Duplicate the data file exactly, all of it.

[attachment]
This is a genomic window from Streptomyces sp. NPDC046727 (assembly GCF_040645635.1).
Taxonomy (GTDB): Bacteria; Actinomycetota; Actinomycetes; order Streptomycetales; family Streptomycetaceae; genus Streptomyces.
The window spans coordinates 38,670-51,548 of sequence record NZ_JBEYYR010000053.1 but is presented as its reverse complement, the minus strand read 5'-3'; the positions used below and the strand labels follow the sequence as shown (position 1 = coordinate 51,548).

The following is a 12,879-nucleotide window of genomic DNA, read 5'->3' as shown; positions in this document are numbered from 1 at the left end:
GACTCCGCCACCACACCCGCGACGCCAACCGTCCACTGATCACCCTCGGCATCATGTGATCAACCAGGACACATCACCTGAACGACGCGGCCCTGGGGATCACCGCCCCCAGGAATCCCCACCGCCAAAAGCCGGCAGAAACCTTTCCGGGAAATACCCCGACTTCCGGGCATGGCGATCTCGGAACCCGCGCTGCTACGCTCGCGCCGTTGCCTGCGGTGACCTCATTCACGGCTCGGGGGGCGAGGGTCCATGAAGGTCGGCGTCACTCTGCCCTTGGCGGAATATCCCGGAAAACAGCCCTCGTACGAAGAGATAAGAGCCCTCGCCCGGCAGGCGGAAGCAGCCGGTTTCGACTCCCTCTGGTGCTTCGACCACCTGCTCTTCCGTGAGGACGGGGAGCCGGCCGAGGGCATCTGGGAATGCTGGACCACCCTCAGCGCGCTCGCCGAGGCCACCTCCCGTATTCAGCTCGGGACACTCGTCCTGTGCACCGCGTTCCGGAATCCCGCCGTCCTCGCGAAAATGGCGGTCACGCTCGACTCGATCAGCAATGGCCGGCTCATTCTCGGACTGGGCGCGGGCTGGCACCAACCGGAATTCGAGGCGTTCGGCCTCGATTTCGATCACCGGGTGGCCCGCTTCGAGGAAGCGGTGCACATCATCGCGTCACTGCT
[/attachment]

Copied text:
This is a genomic window from Streptomyces sp. NPDC046727 (assembly GCF_040645635.1).
Taxonomy (GTDB): Bacteria; Actinomycetota; Actinomycetes; order Streptomycetales; family Streptomycetaceae; genus Streptomyces.
The window spans coordinates 38,670-51,548 of sequence record NZ_JBEYYR010000053.1 but is presented as its reverse complement, the minus strand read 5'-3'; the positions used below and the strand labels follow the sequence as shown (position 1 = coordinate 51,548).

The following is a 12,879-nucleotide window of genomic DNA, read 5'->3' as shown; positions in this document are numbered from 1 at the left end:
GACTCCGCCACCACACCCGCGACGCCAACCGTCCACTGATCACCCTCGGCATCATGTGATCAACCAGGACACATCACCTGAACGACGCGGCCCTGGGGATCACCGCCCCCAGGAATCCCCACCGCCAAAAGCCGGCAGAAACCTTTCCGGGAAATACCCCGACTTCCGGGCATGGCGATCTCGGAACCCGCGCTGCTACGCTCGCGCCGTTGCCTGCGGTGACCTCATTCACGGCTCGGGGGGCGAGGGTCCATGAAGGTCGGCGTCACTCTGCCCTTGGCGGAATATCCCGGAAAACAGCCCTCGTACGAAGAGATAAGAGCCCTCGCCCGGCAGGCGGAAGCAGCCGGTTTCGACTCCCTCTGGTGCTTCGACCACCTGCTCTTCCGTGAGGACGGGGAGCCGGCCGAGGGCATCTGGGAATGCTGGACCACCCTCAGCGCGCTCGCCGAGGCCACCTCCCGTATTCAGCTCGGGACACTCGTCCTGTGCACCGCGTTCCGGAATCCCGCCGTCCTCGCGAAAATGGCGGTCACGCTCGACTCGATCAGCAATGGCCGGCTCATTCTCGGACTGGGCGCGGGCTGGCACCAACCGGAATTCGAGGCGTTCGGCCTCGATTTCGATCACCGGGTGGCCCGCTTCGAGGAAGCGGTGCACATCATCGCGTCACTGCT